“The big kid in town” by Saelen Ghose
Read in one of the many Gatehouse Newspapers.
There’s a kid in town. He’s big. Bigger than all the other kids. And better, at least at sports. And he’s everywhere. There he is, pitching in a baseball game, looking like Gulliver in the land of the Lilliputians, his stride so long it’s almost as if he’s handing the ball to the catcher instead of throwing it. And there he is again, in the gym, literally dunking as a sixth grader. Everywhere I go, he’s there. Swimming in record times, dodging linebackers, hitting topspin forehands for winners. The kid can do it all. But what makes him extra special is that he’s also one of the nicest kids in town.
In this day and age, when being mildly athletic seems to give some kids—and their parents—a free pass to act petulant and entitled, this kid is more than a breath of fresh air; he’s like a spring thunderstorm that cleanses and rejuvenates the world, allowing everything to reach its full brilliance. He certainly makes me want to be a better father.
How does he do it? First of all he’s humble, but not in a “I know I’m better than you, so I can be humble” kind of way. He actually is truly a modest kid. And he’s polite. Since I was his baseball coach I had a front row seat to all his exploits, which usually included a home run or two while he pitched a shut out. When the game was over, as the other kids would leave the field focused on their individual stats and happy to have gotten a few bloop hits, he would come over to me and say, “Thanks coach.” And give me a big smile with a mouth full of braces‚ braces that reminded me he was only twelve.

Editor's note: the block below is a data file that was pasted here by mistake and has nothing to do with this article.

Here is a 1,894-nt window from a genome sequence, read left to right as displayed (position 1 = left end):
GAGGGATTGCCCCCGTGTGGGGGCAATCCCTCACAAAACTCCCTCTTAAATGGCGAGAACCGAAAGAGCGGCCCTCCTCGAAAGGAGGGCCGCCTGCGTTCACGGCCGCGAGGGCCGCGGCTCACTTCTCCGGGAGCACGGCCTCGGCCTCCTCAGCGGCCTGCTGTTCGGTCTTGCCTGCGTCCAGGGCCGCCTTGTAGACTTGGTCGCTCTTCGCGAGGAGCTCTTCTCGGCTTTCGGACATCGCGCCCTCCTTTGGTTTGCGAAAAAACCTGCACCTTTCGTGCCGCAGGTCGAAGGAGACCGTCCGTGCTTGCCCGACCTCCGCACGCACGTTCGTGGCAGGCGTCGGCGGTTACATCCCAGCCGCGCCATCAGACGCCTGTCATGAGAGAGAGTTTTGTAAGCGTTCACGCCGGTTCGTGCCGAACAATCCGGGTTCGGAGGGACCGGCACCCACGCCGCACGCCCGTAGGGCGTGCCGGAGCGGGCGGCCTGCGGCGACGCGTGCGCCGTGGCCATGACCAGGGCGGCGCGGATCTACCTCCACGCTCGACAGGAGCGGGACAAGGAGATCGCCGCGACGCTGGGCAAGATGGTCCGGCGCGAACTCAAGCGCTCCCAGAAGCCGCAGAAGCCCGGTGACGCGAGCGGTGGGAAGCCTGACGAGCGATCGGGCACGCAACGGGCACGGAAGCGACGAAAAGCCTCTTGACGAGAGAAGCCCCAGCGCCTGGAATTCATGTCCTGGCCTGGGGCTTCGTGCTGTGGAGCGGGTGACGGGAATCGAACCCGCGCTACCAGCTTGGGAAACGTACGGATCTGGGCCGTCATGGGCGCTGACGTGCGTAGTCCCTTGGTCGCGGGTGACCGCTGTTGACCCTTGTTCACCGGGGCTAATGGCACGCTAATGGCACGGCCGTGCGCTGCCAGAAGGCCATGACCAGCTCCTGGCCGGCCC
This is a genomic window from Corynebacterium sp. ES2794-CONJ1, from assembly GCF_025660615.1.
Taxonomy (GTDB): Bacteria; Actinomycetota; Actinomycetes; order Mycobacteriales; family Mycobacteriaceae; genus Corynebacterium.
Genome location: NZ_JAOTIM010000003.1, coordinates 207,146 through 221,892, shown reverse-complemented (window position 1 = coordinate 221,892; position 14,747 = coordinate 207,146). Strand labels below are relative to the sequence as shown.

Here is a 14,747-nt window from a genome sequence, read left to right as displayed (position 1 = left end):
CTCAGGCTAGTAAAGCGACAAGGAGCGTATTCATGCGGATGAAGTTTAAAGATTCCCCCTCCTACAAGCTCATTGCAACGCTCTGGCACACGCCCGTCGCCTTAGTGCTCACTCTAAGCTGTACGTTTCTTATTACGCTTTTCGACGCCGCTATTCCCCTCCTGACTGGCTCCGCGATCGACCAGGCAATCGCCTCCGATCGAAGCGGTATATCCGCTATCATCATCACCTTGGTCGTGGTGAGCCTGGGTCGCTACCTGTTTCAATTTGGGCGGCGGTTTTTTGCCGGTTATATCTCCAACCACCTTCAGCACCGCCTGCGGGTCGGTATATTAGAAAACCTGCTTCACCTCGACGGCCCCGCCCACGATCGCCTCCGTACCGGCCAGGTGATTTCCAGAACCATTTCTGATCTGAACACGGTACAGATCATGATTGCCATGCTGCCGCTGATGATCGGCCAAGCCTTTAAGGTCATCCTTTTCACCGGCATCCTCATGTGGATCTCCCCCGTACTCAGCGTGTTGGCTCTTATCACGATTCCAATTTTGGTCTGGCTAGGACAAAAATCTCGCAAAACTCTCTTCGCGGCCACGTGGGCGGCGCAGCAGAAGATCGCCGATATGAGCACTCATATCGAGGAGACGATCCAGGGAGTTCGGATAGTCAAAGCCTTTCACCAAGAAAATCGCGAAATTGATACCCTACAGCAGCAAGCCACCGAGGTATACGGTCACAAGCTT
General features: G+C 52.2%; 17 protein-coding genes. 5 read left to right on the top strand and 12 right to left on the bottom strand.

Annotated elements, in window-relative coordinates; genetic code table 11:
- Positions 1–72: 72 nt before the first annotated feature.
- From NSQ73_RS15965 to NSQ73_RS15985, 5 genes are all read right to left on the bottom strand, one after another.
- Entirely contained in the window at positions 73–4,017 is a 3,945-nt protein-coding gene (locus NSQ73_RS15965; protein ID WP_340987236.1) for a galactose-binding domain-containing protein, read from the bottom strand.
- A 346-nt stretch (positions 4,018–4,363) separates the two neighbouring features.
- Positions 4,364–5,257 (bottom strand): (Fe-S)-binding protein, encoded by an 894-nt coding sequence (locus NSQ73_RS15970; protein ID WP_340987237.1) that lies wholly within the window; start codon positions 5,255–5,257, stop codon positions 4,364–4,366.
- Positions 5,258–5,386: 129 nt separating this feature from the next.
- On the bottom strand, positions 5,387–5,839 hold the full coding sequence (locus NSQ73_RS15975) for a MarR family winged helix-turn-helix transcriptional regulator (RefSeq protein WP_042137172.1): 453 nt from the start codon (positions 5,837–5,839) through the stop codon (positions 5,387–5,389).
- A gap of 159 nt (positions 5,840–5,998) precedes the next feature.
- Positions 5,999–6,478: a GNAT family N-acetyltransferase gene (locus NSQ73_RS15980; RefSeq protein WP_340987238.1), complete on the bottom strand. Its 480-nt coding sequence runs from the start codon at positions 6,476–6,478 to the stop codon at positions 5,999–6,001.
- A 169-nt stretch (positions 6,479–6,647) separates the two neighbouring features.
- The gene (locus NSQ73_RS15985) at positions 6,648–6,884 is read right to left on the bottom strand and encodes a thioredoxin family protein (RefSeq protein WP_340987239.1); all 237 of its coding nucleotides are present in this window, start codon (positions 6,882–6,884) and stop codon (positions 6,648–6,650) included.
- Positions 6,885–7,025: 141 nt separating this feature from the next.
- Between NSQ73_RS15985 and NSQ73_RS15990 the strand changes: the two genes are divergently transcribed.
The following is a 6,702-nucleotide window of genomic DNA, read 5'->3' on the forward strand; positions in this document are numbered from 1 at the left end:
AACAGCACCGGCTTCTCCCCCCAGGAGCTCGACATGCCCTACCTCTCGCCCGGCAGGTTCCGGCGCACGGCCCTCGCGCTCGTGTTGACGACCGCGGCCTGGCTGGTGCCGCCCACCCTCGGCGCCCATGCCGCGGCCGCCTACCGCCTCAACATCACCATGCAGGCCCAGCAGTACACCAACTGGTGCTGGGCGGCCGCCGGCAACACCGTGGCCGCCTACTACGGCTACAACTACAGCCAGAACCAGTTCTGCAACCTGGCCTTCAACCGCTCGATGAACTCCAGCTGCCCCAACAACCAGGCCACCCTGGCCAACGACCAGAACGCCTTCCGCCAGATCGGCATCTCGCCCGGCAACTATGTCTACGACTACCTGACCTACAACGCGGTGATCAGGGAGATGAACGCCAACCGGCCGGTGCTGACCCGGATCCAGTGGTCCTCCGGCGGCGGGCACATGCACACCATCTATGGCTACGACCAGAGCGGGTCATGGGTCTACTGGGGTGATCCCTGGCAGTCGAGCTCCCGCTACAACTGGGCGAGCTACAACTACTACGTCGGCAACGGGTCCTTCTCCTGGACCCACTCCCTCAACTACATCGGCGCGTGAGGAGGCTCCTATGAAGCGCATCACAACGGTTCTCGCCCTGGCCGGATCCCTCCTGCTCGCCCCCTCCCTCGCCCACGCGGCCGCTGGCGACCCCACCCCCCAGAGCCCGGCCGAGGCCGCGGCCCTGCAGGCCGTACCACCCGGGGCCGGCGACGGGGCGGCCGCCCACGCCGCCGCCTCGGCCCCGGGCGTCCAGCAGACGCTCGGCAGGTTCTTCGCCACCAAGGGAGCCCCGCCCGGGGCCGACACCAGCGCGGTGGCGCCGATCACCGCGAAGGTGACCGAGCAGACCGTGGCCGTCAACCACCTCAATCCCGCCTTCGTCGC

As the spring season plodded along I got to wondering about this kid. Who taught him how to behave like this? How did get to be so mature for his age? (And I’m not talking physically mature.) I’m going to give credit to his parents, although I’ve never actually met them. The few times I thought I saw them, they disappeared so quickly that I later wondered if it was only my imagination, like seeing a bobcat in the wild. One minute you swear it’s there and a moment later all you see is a few low-cut branches blowing in the warm summer air.
Whoever his parents are I think they’ve got the blueprint on how to raise a kid the “right” way. Enough so that, I think they should write a manual with chapters entitled: Hubris vs. Humility; Polite Isn’t Only for Pushovers; The Tao of manners; and so on. Sure, maybe it’s easier to instill these positive qualities when your kid is naturally gifted at so many things; and I understand that if you don’t have to spend your time teaching your kids the basics, maybe it’s easy to teach them all the other things they need to know about life. But maybe not. He could easily have gone the other way, and turned into one of those boys you hope your daughter never meets, and even more, hope she doesn’t fall for.
For me, he’s an accessible role model for my kids. And I love him for that. My kids are getting close to that age where all of a sudden I actually can do some wrong—a lot of the time. So instead of me lecturing them about something that they’ll just roll their eyes at, I say, “Look at (his name). He’s the best player in the league, but he supports his teammates, picks up the equipment, thanks his coaches, and always has something positive to say.” And this goes such a long way with my kids. A lot further than me saying, “When I was your age, this is how we did things.”
So my column this month is my way of saying thanks to this kid’s parents, since I don’t often roam the forests and may never get a glimpse of their hideout. But from the bottom of my heart, here’s a big thank you for providing me with a role model for my kids. Someone I can reference at a moment’s notice for almost everything they care about. What a gift!
All I can hope is that wherever they are, they get this paper delivered.